Anterior Cruciate Ligament (ACL) injuries are always a hot topic of discussion in sports medicine circles, not just because of the debilitating nature of the injury, but also because of the high rate of reinjury following an ACL injury. Of the approximately 250,000 ACL injuries that occur each day in the US, up to 30% of them result in an injury. Some research demonstrates that within 5 years, up to 50% of patients will sustain a meniscus injury. Research also demonstrates that athletes who sustain an ACL injury have a very high rate of osteoarthritis in the future.
These crazy high numbers leave those of us who routinely treat ACL injuries wondering what the best plan of care is for these patients. Recently, I came across a 2016 research study out of the British Journal of Sports Medicine that looked at injury rates following an ACL injury with several different return to sport strategies following an ACL reconstruction. It is a very interesting article that I suggest you take a look at if you haven’t already read it.
The study examined 106 athletes who had recently undergone ACL reconstruction who had previously participated in level I or II sporting activities at least twice per week. Seventy-four of the participants returned to level I sports within 2 years of their ACL reconstruction. Throughout their 2 year recovery process, they tracked their activities, time to return to sport and how they performed in a return to sport evaluation that included isokinetic quad testing, single leg hop tests, and 2 self reported outcomes.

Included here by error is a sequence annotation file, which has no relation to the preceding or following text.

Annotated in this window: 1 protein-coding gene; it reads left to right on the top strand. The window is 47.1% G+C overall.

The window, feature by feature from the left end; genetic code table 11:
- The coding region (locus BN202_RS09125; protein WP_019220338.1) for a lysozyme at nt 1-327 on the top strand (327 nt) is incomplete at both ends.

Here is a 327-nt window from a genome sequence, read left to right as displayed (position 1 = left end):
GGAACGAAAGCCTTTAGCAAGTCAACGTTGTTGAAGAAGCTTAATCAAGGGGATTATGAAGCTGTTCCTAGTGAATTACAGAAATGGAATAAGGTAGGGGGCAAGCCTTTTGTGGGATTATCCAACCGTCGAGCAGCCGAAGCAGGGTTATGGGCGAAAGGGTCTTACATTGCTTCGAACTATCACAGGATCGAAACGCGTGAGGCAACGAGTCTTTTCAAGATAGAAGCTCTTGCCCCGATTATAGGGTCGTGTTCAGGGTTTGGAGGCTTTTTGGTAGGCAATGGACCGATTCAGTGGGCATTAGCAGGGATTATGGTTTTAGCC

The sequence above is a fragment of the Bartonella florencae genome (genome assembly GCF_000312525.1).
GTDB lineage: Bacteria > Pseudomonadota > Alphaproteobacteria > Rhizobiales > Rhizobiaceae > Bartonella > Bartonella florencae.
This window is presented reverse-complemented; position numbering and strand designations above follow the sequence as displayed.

There is a lot of information that can be taken from this study, but the major points that stand out to me are:
- 24 patients sustained a reinjury within the 2 year follow up
- The reinjury rate of those who returned to level 1 sports was 29.7%, resulting in a 4.32 fold increase in risk of injury over those who have not previously sustained an ACL injury
- All 4 patients who returned to their sport within 5 months of surgery sustained a reinjury within 2 months of their return
- For those who returned to sport within 9 months of surgery, for every month they delayed their return resulted in a reinjury reduction of 51%
- There wasn’t a significant difference in reinjury rates after 9 months post op
- Only 18 patients passed their return to sport testing prior to returning to their sport
- Of those 18 who passed their test prior to returning to sport, only 1 patient sustained a reinjury, demonstrating a reduction of 84% in their injury
- Only 66% of patients had quadriceps strength symmetry greater than 90% at the 2 year mark after surgery
As I look at this data, there are several things that I think are important to focus on.
- It struck me that only 18 of the 100 people passed a return to play evaluation prior to them returning to their sport. When you read the details of the study, there are a number of factors that played into why this occurred within this study, but my experience as I travel the country is that many, if not most, athletes that are performing ACL rehab, are returning to their sport based primarily on timing and not their functional capacity. This research demonstrates that, while timing is important, it shouldn’t be the only factor. If you are performing ACL rehab and you aren’t using some sort of a functional return to play evaluation, then you are exposing your patients to a heightened risk of reinjury
- The reinjury rate for those who passed a return to play evaluation and waited until at least 9 months post op experienced a reinjury rate near zero